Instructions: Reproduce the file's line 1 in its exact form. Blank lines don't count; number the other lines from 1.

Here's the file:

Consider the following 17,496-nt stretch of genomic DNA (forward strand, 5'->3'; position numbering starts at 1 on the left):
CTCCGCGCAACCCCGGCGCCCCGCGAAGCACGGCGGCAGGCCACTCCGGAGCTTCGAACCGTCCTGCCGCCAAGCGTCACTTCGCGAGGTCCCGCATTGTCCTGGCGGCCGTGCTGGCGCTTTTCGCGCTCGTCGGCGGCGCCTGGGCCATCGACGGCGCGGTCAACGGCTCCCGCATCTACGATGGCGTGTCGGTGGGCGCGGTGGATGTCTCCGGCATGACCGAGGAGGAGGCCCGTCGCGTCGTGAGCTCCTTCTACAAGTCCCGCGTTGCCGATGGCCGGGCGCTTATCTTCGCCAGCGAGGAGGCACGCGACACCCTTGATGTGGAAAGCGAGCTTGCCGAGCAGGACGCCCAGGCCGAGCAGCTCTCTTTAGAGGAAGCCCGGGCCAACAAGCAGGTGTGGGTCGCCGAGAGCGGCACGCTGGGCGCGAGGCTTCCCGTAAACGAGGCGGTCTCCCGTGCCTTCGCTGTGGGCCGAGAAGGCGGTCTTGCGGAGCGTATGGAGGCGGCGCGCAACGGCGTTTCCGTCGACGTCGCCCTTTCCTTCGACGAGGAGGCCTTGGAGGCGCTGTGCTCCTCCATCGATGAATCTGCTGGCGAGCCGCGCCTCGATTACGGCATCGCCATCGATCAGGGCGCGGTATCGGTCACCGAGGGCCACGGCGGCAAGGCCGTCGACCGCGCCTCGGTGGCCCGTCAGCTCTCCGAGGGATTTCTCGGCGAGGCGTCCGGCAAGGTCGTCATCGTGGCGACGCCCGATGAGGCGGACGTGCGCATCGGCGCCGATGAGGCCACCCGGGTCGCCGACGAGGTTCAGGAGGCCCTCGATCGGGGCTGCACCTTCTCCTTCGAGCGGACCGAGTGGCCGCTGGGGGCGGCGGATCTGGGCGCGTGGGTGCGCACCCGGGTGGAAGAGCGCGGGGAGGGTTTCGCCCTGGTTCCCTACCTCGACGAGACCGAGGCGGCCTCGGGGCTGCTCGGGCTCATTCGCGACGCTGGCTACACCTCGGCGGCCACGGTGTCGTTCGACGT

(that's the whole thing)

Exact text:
Consider the following 17,496-nt stretch of genomic DNA (forward strand, 5'->3'; position numbering starts at 1 on the left):